What the CAC?!
February 25, 2020
A number of times over the past month, I’ve been asked about how best to present Customer Acquisition Cost (CAC) when investors ask about it. This is a common question that entrepreneurs field regardless of the nature of their business. Sometimes there either isn’t enough information to calculate the CAC or it isn’t relevant for the type of business.
Why do investors ask the CAC question?
The CAC question came about with the proliferation of Business to Consumer (B2C) plays, some of which offered digital goods (e.g. mobile games, SaaS services etc) and other offered real goods (e.g. shoes, wallets, pet food subscriptions).
The commonly accepted way of looking at these businesses was to work out what the Life Time Value (LTV) of the customers is and then calculate the LTV/CAC to compare the current company against the other B2C companies. I’ve written about using heuristics in investing before. If you’re using them, you need to understand why they’re important and how they’re calculated.
Using LTV/CAC makes sense if it’s easy to calculate CAC i.e. there are limited acquisition channels and they’re predominantly digital. If you’re looking at a B2B business that’s reliant on long sales cycles with a sales force that is working on multiple leads, it becomes more difficult to calculate the CAC.
You can’t fight it, investors that have read about CAC believe that it’s important, if they don’t ask it, they’ll feel inadequate. It might not be relevant but they’ll ask it anyway.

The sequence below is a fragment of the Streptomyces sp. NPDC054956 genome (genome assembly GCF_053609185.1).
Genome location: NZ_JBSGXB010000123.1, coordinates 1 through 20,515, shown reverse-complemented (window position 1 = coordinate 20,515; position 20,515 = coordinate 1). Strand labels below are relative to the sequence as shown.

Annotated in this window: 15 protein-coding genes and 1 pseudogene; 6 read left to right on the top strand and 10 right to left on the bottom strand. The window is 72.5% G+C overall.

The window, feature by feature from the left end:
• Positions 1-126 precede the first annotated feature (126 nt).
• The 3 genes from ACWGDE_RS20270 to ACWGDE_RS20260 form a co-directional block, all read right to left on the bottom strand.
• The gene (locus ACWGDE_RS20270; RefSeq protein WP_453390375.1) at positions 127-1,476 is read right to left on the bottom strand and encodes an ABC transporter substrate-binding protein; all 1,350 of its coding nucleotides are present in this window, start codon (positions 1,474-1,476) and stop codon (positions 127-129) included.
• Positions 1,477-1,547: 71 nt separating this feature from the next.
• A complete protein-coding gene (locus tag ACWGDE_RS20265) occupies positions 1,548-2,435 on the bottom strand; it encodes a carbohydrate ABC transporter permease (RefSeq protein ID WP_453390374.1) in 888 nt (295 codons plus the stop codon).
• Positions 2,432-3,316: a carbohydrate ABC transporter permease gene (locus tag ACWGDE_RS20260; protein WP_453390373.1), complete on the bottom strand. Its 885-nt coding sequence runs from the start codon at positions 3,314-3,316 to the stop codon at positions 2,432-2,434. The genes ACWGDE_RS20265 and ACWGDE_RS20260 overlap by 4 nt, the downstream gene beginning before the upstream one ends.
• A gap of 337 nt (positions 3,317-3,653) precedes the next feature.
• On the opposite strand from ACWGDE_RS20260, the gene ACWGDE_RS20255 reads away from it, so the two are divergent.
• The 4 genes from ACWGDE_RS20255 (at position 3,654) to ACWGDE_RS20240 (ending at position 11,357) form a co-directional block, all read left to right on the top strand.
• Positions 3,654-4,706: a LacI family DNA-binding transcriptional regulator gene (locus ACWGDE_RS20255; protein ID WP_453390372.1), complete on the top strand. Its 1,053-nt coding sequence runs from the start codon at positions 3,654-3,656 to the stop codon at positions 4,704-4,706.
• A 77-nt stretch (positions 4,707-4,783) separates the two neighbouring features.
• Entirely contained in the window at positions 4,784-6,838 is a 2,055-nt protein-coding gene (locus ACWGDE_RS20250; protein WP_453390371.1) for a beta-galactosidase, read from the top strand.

What’s the problem with CAC?
If the business is focused on using CAC from the beginning, then it could allude to problems further down the road. If the company doesn’t have a strong value proposition (high churn) and is reliant on external funnels, then it’s likely that the CAC will continue to increase as competitors enter the market. The company will have little control over the pace of growth because it doesn’t control the primary acquisition channel. The calculation is simple – Total Potential User Acquisition = Funds / CAC. The more money that’s poured into the customer acquisition engine, the faster the company can grow.
Ideally, a start-up should be looking to create its own acquisition loops. Andrew Chen, partner at A16Z has written about this here. If a start-up doesn’t control its acquisition loops then it will be subject to increases in CAC as the market reaches saturation and the platforms that provide the acquisition engine will continue to extract the maximum amount that they can.
But they keep asking the question, what should I tell them?
“Not everything that counts can be counted, and not everything that can be counted counts.”
Determine which metrics matter to your business. Are you focused on the top of the pipeline? How about the conversion from the top of the pipeline? Just as different people have different goals and values, different companies will have different goals and values depending on their stage and the markets that they’re trying to conquer.
Focus on telling the story around your metrics. I’ve written about this before here. Explain the things that you believe are important to your business and why you believe that they’re important. They should be related to the hypothesis that you’re testing and the key things that you believe will determine your success.
After having that discussion, it will be up to the investor to determine whether they believe you’re focused on the right areas. If there’s some disagreement, have them explain how they’d view it. A majority of the time, you’ll find that the investors haven’t taken the time to consider the key considerations for each start-up that they talk to.
You should know what metrics are important for your business and be focused on them. You should be able to paint a picture of what the cost structure of the business will look like based on your acquisition pipeline. You should be able to communicate this clearly to potential investors.